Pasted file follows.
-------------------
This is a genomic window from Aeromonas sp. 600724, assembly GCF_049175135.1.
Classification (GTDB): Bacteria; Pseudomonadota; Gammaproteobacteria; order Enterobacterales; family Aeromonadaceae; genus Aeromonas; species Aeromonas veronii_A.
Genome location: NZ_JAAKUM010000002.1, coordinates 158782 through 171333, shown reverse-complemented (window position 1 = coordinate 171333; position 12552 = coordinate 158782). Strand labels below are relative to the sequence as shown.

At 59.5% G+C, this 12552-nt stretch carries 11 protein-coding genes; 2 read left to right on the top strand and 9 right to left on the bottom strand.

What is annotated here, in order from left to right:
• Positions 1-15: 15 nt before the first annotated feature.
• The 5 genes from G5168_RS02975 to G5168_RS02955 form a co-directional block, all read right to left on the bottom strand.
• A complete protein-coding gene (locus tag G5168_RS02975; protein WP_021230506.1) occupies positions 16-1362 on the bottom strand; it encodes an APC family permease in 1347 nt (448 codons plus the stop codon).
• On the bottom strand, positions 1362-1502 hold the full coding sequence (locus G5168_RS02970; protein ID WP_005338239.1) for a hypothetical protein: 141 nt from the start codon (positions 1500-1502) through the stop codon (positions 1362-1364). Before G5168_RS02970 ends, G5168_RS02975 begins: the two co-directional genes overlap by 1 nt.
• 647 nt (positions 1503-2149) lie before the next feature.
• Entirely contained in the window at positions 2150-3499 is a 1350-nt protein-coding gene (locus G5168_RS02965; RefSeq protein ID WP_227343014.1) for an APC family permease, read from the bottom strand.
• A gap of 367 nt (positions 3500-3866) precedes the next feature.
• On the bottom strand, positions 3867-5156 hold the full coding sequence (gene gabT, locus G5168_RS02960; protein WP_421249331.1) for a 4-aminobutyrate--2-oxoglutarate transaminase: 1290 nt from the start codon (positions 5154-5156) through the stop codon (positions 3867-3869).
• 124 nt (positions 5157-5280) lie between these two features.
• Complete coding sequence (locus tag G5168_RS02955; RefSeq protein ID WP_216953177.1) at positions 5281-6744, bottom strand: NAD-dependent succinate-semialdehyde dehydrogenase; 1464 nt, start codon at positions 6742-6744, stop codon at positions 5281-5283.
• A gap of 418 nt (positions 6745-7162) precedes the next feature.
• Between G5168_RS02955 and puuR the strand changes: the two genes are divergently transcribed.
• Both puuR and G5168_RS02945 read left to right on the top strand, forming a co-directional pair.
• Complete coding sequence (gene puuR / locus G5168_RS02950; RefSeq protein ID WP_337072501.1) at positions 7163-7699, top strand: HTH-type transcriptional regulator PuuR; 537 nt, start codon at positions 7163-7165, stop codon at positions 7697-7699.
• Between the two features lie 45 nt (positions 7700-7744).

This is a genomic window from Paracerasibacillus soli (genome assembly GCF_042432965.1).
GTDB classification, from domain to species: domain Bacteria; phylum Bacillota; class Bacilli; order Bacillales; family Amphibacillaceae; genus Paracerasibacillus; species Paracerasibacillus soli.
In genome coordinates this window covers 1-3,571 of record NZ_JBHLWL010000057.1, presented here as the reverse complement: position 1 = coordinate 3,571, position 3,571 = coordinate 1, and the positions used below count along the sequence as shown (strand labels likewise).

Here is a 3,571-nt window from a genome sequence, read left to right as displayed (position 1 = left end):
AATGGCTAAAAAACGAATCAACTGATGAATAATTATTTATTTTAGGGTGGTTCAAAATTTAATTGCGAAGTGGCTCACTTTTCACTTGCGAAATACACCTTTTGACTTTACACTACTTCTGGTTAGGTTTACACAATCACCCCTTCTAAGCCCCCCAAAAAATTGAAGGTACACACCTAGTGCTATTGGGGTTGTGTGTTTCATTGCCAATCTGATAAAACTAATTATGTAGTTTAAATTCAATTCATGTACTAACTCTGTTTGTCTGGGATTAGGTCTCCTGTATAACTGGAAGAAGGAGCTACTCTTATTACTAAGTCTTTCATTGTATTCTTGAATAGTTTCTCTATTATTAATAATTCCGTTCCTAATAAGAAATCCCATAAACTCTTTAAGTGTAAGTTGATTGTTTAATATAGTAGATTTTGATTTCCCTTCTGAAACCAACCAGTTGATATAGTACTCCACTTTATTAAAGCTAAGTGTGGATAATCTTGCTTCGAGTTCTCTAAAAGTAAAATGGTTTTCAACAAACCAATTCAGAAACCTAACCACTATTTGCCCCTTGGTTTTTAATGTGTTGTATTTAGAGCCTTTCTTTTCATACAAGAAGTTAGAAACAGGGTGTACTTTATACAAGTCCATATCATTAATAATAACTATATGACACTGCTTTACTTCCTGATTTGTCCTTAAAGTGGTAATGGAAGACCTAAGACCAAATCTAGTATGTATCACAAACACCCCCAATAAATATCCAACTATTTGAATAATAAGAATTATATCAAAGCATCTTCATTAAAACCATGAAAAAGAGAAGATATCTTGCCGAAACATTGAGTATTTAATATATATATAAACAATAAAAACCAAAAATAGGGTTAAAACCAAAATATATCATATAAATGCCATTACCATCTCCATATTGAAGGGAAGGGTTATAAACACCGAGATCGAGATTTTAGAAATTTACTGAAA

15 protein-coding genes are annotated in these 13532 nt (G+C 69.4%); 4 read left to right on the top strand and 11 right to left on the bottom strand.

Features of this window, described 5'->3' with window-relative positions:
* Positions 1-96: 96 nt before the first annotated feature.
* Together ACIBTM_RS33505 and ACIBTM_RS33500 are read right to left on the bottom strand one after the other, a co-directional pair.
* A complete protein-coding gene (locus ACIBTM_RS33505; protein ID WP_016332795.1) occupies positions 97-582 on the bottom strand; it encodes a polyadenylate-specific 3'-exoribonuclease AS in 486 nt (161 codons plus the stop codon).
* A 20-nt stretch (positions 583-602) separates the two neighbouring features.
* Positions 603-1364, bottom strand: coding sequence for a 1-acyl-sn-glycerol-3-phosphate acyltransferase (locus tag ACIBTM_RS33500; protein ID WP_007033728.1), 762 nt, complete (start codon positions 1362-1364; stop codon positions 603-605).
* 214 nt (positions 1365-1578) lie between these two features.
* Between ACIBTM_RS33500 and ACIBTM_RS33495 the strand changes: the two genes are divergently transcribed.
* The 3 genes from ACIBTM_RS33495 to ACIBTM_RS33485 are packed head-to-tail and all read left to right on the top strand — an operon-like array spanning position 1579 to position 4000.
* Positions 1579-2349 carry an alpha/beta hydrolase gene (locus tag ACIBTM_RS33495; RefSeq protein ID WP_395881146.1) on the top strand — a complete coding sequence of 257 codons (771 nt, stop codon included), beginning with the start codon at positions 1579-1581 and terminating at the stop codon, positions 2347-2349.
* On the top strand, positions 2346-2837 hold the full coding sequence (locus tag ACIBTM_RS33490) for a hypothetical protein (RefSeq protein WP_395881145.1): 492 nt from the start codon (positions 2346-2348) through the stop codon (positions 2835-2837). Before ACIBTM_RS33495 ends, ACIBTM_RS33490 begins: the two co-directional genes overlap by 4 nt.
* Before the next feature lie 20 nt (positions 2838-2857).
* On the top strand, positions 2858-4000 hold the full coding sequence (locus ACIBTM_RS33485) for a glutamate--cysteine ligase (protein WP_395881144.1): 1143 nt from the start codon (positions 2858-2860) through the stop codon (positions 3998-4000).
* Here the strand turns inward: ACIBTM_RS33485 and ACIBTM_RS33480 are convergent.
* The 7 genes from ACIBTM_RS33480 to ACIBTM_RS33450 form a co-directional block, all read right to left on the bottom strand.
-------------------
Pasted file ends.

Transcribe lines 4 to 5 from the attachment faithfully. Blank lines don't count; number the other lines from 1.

At 59.5% G+C, this 12552-nt stretch carries 11 protein-coding genes; 2 read left to right on the top strand and 9 right to left on the bottom strand.

What is annotated here, in order from left to right: